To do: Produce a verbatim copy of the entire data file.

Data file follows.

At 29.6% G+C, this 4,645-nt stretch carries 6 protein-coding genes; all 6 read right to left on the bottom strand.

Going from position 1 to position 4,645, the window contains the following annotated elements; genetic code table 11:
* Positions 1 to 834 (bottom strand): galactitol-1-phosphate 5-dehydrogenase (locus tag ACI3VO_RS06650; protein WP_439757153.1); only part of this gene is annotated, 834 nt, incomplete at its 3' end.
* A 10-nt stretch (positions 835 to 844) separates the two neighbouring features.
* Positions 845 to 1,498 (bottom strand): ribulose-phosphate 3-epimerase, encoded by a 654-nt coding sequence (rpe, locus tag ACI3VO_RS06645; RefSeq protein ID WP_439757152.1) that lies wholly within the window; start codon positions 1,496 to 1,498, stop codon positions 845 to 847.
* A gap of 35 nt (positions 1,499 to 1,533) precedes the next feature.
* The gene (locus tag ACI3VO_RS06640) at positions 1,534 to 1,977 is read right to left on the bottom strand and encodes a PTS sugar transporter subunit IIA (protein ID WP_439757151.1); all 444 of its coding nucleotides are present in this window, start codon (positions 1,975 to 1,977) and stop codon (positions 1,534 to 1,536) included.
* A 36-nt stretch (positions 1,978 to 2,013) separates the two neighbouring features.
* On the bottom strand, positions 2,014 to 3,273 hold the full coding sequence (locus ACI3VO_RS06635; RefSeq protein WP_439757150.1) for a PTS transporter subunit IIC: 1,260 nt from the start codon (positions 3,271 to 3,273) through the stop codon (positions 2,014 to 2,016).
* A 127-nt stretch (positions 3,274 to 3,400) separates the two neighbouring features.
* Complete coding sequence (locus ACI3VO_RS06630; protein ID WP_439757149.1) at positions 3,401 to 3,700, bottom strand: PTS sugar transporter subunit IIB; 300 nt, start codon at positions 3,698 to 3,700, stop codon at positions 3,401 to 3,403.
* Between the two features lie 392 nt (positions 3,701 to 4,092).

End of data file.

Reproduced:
At 29.6% G+C, this 4,645-nt stretch carries 6 protein-coding genes; all 6 read right to left on the bottom strand.

Going from position 1 to position 4,645, the window contains the following annotated elements; genetic code table 11:
* Positions 1 to 834 (bottom strand): galactitol-1-phosphate 5-dehydrogenase (locus tag ACI3VO_RS06650; protein WP_439757153.1); only part of this gene is annotated, 834 nt, incomplete at its 3' end.
* A 10-nt stretch (positions 835 to 844) separates the two neighbouring features.
* Positions 845 to 1,498 (bottom strand): ribulose-phosphate 3-epimerase, encoded by a 654-nt coding sequence (rpe, locus tag ACI3VO_RS06645; RefSeq protein ID WP_439757152.1) that lies wholly within the window; start codon positions 1,496 to 1,498, stop codon positions 845 to 847.
* A gap of 35 nt (positions 1,499 to 1,533) precedes the next feature.
* The gene (locus tag ACI3VO_RS06640) at positions 1,534 to 1,977 is read right to left on the bottom strand and encodes a PTS sugar transporter subunit IIA (protein ID WP_439757151.1); all 444 of its coding nucleotides are present in this window, start codon (positions 1,975 to 1,977) and stop codon (positions 1,534 to 1,536) included.
* A 36-nt stretch (positions 1,978 to 2,013) separates the two neighbouring features.
* On the bottom strand, positions 2,014 to 3,273 hold the full coding sequence (locus ACI3VO_RS06635; RefSeq protein WP_439757150.1) for a PTS transporter subunit IIC: 1,260 nt from the start codon (positions 3,271 to 3,273) through the stop codon (positions 2,014 to 2,016).
* A 127-nt stretch (positions 3,274 to 3,400) separates the two neighbouring features.
* Complete coding sequence (locus ACI3VO_RS06630; protein ID WP_439757149.1) at positions 3,401 to 3,700, bottom strand: PTS sugar transporter subunit IIB; 300 nt, start codon at positions 3,698 to 3,700, stop codon at positions 3,401 to 3,403.
* Between the two features lie 392 nt (positions 3,701 to 4,092).